Phosphorus-based polymers are gaining wide appeal for many functions including biomedical applications, metal complexation, fire retardant additives and fuel cell membranes. This is the first book dedicated to phosphorus-containing polymers and provides a comprehensive overview of the different polymers and their uses. The first part of the book covers the synthesis and polymerisation of different phosphorus containing monomers including phosphorus containing (meth)acrylate, (meth)acrylamide and viny or allyl monomers, followed by different phosphorus containing polymers such as polymer poly(phosphoesters)and polyphosphazenes. The second part of the book contains specific chapters detailing different applications.
About the Author
Sophie Monge is assistant professor in Macromolecular Chemistry at the University of Montpellier 2, in the ICGM laboratory. She is an expert in controlled radical polymerization, especially atom transfer radical polymerization (ATRP) and reversible addition-fragmentation transfer polymerization (RAFT). This includes the synthesis of various molecules necessary for the polymerization reactions such as ligands, initiators, chain transfer agents, etc...and their characterization. An important field of her research deals with the synthesis and polymerization of phosphorus-containing polymers for various applications, in particular the biomedical field, and the complexation with metals.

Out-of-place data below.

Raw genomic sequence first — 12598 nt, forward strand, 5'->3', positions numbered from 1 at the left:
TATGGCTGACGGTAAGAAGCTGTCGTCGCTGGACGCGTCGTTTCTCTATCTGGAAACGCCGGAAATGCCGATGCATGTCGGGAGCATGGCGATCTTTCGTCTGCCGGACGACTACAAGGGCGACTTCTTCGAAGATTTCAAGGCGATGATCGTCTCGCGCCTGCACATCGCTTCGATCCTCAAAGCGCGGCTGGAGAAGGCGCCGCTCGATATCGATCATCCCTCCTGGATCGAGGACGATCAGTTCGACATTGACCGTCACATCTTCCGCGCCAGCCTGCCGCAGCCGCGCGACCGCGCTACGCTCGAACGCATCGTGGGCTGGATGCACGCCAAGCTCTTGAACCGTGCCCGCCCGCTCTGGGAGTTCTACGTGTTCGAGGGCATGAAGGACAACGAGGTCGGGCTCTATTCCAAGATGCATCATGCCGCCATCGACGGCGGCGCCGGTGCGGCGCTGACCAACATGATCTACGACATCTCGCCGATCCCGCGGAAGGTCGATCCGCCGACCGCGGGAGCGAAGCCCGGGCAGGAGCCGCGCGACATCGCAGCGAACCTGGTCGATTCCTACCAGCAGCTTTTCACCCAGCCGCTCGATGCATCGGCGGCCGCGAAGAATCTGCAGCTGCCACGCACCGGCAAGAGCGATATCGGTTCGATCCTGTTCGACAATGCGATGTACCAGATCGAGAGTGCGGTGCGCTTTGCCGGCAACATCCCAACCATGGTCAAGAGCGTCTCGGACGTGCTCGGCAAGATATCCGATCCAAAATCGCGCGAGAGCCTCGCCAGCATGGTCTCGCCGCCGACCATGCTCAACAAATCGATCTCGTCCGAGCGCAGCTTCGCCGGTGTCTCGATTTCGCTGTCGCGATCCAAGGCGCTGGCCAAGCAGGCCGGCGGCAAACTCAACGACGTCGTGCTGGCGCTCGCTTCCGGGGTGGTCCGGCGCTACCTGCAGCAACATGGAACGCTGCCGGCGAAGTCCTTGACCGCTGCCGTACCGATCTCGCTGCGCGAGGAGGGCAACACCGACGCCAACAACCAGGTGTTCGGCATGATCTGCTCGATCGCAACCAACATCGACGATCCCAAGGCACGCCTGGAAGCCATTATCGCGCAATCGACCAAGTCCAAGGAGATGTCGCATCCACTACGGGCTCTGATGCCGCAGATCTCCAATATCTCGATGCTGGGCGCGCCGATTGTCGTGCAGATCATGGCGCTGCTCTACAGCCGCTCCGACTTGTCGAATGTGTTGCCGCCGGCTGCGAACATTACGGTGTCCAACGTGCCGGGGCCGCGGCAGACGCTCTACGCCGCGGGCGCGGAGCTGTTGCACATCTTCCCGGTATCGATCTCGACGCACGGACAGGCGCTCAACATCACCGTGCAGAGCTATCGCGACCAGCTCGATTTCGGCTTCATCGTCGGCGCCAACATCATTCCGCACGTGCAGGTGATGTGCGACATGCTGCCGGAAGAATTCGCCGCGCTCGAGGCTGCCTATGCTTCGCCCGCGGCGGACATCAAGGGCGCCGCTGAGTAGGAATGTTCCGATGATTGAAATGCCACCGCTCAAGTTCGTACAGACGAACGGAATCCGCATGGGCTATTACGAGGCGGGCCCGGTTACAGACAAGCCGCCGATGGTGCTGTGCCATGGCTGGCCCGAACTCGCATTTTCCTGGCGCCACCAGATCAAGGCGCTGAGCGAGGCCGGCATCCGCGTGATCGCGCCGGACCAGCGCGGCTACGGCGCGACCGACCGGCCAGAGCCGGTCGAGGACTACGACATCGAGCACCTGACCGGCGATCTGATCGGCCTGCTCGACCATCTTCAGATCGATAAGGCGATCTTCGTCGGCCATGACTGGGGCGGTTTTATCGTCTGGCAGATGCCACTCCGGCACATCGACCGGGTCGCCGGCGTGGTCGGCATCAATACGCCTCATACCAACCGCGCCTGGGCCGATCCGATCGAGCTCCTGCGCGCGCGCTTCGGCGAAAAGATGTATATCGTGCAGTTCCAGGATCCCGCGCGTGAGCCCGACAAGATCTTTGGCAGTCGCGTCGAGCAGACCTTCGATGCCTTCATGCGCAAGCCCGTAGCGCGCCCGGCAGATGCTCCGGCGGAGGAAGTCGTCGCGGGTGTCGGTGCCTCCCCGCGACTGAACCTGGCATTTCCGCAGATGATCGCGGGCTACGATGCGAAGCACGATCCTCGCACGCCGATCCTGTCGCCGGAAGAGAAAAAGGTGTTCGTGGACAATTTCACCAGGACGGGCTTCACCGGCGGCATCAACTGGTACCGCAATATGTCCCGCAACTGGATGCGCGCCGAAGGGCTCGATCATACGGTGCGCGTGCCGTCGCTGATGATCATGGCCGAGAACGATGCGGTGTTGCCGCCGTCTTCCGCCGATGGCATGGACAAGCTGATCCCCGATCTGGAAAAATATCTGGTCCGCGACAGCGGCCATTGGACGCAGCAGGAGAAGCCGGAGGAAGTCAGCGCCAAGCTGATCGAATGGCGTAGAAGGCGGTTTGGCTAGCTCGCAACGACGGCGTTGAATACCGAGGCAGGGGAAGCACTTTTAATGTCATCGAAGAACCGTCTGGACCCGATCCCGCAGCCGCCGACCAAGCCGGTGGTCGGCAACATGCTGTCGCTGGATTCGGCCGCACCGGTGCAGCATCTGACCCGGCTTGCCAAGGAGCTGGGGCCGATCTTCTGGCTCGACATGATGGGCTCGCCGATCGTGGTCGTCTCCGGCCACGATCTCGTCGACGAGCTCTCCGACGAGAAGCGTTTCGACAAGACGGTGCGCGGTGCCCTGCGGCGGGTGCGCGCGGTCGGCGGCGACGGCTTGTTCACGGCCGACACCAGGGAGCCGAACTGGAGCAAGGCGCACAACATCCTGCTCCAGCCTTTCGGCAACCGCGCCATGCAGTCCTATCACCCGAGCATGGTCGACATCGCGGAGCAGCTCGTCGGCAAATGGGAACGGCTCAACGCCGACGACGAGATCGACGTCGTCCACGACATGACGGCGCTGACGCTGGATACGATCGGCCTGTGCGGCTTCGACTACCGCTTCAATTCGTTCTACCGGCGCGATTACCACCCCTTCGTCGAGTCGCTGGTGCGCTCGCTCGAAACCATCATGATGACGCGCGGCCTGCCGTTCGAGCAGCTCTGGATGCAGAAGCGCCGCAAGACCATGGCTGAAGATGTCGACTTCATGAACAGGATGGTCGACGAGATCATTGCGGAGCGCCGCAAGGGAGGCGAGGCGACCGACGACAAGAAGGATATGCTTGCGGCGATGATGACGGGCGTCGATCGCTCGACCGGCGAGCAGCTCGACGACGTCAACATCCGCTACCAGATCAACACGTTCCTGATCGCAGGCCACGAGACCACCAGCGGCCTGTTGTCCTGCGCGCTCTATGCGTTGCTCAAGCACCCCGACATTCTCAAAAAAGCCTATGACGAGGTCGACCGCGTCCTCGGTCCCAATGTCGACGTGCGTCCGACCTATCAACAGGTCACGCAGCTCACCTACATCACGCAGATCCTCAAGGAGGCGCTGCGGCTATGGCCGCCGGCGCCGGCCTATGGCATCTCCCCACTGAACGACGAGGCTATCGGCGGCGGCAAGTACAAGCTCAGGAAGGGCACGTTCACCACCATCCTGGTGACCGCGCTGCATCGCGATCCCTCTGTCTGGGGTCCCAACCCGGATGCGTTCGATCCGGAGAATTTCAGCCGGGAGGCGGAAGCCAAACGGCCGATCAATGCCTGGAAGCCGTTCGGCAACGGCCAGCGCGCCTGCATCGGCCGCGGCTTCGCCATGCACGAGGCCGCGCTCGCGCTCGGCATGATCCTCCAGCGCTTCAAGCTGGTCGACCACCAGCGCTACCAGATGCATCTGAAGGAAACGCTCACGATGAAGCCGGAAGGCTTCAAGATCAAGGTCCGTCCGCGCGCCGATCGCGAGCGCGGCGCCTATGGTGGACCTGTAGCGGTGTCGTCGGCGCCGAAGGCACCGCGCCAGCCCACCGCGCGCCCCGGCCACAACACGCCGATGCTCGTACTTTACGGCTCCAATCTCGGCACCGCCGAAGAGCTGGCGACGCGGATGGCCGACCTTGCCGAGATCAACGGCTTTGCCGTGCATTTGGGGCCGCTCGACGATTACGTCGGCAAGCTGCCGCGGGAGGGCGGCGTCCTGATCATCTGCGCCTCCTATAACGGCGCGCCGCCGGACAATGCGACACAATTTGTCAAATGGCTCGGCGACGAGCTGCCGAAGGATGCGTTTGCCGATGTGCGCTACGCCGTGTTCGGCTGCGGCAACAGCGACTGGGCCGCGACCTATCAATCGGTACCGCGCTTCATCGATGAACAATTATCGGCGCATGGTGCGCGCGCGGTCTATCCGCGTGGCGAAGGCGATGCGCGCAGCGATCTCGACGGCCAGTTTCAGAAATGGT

Ghislain David is assistant professor in Macromolecular Chemistry at the National School of Chemistry of Montpellier, in the ICGM laboratory. His main research projects are in the field of phosphorus-containing polymers obtained either from synthesis and radical polymerizations of phosphorus-containing monomers or from post-modification of pre-made polymers. Thus he is an expert in organo-phosphorus chemistry aiming at synthesizing of new monomers and polymers having phosphonate moieties. His research interests concern the developments of such polymers for a large field of applications: membranes for fuel cells, anti-corrosive coatings and flame retardants.